Scorn – Vae Solis

30 Reviews in 30 Days: #5

Not doing so well being that today in the 13th of the month, by the clock & calendar on my computer. I should have just posted up review #12, so I’m about a week behind. Maybe I’ll have time during the day to knock out a few. But for now, my late night listening shall be:

Scorn – Vae Solis

Earache, 1992.
Scorn - Vae Solis
Scorn is a side project of Mick Harris aka M. J. Harris of Napalm Death and N. J. Bullen (Nicholas James Bullen) also in the original Napalm Death. Bullen wrote the lyrics, while both of the duet composed the music. Justin Broadrick (Napalm Death) steps in as credited on the liner notes to assist with guitar in the recording.
1. Spasm –
2. Suck and Eat You – Vocals are not the focus, being that they are buried in the mix, in a haunting way. Because of their location in the layers in the wall of sound, you are forced to listen more intently.

3. Hit – Some have called the overall genre of Scorn industrial, some grindcore. It’s a blend. Personally I associate grindcore with shorter, more intense songs. Industrial has more electronic and well – industrial – type of urban sounds, some danceable, some not. “Hit” uses the mix board to waffle the sound within my head, making me a bit swishy, when I have my headphones on. Sonic Youth liked to use this mix technique as well, as many artists produced/mixed by Martin Atkins. Harris and Bullen do their own production on this album.
4. Walls of my Heart – Here begins what I liken to true industrial sound, programmed drums, samples, filtered voice to make it sound like its in a warehouse of pain. Intensity I can get lost in and what I listened to a lot of when I strolled the urban night.
5. Lick Forever Dog – Lyrically, speaks of the master-slave relationship. And while the imagery could be sexual in nature, it could serve as a metaphorical swipe at religion and Christianity given the image on the back of the album. Looping of the music emphasizes the trap of the relationship.
6. Thoughts of Escape – Gong crash rings in the intro as the beat takes a step down for a moment and we enter the discordant, easing back into psychologically familiar guitar riffs and familiar time signatures. “I must swallow it all . . . Neverending thoughts of escape.” Yes! Sums up how I feel living where I do right now. So glad I fished this out of the pile to review. Thanks Mick.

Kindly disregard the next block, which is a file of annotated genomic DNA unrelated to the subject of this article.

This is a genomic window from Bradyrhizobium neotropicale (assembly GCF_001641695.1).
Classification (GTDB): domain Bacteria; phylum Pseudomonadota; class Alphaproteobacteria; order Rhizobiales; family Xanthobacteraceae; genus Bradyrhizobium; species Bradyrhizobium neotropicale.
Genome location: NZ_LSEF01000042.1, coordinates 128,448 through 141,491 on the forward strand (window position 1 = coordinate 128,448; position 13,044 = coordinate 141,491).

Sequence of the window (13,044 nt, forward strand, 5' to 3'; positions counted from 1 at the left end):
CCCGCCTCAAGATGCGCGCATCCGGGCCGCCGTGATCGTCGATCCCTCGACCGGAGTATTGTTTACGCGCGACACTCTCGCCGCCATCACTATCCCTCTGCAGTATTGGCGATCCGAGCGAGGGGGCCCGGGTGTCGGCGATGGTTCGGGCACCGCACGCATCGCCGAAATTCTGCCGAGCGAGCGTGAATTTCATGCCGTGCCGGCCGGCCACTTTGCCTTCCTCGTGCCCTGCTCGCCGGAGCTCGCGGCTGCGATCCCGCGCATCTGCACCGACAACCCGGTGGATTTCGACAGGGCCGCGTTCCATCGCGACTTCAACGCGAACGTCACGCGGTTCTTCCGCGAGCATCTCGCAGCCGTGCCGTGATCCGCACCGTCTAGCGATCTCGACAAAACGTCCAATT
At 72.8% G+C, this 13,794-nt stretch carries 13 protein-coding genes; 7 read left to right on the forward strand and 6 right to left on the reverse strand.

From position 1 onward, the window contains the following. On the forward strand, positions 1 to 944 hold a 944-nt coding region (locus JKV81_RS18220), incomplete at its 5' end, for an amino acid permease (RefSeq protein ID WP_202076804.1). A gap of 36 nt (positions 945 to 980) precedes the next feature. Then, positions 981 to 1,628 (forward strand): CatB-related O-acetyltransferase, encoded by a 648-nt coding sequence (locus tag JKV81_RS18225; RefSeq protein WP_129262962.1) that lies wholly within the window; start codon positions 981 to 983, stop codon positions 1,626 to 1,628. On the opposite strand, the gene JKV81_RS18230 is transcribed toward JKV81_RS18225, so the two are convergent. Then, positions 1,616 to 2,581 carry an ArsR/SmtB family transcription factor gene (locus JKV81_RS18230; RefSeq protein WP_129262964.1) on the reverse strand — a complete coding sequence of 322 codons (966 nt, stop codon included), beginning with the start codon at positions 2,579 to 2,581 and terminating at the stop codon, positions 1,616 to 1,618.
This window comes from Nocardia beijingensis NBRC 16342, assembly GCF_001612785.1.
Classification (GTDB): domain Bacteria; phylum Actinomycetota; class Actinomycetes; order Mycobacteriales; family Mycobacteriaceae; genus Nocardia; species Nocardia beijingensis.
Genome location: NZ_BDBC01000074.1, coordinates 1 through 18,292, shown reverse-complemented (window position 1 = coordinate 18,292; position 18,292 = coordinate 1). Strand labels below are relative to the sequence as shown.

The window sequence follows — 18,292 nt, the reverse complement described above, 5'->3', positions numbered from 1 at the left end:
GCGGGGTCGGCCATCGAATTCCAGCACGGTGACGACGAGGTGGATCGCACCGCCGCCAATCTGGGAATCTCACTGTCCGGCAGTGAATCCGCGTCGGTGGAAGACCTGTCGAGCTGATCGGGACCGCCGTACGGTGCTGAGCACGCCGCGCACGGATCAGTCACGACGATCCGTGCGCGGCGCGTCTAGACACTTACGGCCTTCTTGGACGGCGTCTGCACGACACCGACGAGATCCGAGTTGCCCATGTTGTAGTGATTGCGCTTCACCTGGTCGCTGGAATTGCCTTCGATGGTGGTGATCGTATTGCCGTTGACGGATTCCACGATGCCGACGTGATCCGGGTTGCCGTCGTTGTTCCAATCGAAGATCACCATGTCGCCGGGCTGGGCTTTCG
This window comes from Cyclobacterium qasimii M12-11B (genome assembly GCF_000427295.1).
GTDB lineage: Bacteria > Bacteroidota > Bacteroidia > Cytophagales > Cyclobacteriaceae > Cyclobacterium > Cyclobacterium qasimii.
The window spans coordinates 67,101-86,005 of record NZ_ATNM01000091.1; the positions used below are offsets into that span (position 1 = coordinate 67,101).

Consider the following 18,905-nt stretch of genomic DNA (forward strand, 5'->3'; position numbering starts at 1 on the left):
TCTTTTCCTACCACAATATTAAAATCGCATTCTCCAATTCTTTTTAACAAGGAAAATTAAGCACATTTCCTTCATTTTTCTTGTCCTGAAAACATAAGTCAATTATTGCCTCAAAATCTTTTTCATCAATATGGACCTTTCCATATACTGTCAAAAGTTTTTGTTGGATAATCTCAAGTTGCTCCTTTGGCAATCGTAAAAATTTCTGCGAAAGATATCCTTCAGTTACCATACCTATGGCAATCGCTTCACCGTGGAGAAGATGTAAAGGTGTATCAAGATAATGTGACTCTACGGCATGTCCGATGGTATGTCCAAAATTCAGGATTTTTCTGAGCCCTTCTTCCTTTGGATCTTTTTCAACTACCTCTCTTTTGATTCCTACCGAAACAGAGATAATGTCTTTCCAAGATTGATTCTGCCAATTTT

7. Deep In – Eaten Over and Over – The conjuring becomes darker. There is a sample that is so soft that I can’t quite discern, like a distant radio calling out that you want to walk to and figure out what it is, why it pulls you closer. At 8:28, this is the longest track of the album, and is more like a devilish dark, Gorycki-esque symphonic, cathartic movement. In it’s own twisted way, it speaks to me like new age mellows out most others. I close my eyes and just be.
8. On Ice – We pick up the pace and into something more danceable, clublike – if you were in the chainlink fence cage on the top floor of the Exit in Chicago or perhaps even the old Dome Room (oh memories . . . ). My foot taps to the steady beat. My head moves. I have to lift my fingers off this keyboard and move. There is a repetitive sample every other measure of so that I cannot quite pinpoint what it is – taping on pipes of some sort more than likely, but it dig it.
9. Heavy Blood – Sequencing on this track reminds me of a video game, the laser burst gunfire of Galaga perhaps? But besides that, from the last track to this one, we’ve got from the dance floor to sitting on the couch, arms splayed, passing the joint, listening to a church bell toll in the distance.
10. Scum After Death (dub) – Plenty of movie and/or television program samples used in lieu of vocals in this song. Bass guitar takes an evident lead in the composition.
11. Fleshpile (edit) – Overdubs make it sound like there are more than three musicians contained herein. We lean to a bluesy, avant garde jam session feel, with a touch of jazz thrown in. Like some of the stuff I heard in my Wichita days at open mike, jam session nights, especially as the night grew wee. And if this is an “edit”, then how the heck long was the original? The edit is almost too long, in my opinion.
12. Orgy of Holiness – Black metal gothic doom that bespeaks of not what most people think of when they hear the word holiness. Piano notes played below middle C mostly add to the haunt.
13. Still Life – The mood is continued into this last track, and mellows into silence.

For now, there is a full album (tracks 1 through 9) post up on youtube:
If this were meant to be an industrial album, the first two and possibly three tracks detract from the overall album. As such, I can only rate it:
Rating: 4 out of 5 PBR Pints

If you are curious about what exactly the album cover is – I will only say that my guess on the wrong end of a body – the Ask Earache blog provides the answer.
Listening Notes: Same Samsung laptop and earbuds as the last posts. To be honest, I have not owned this CD that long and have probably only listened to it a few times. Some of the tracks, I feel like I have rediscovered a gem. I purchased the CD direct from Earache, I think, as I was filling in holes and they were having a sale via mail order. I wish I would have found this album in the 90’s and it would have gotten a lot more rotation.


About Kirsten Tautfest

Writer. I've done a lot of living in almost 40 years. My first two self-published books in print/Kindle are what I have termed serial soccer fiction. Red Tales is based around a professional soccer team, set in 1998 their inaugural year, and traces the lives of the players, staff, and fans and how they all intertwine and collide for better or for worse.
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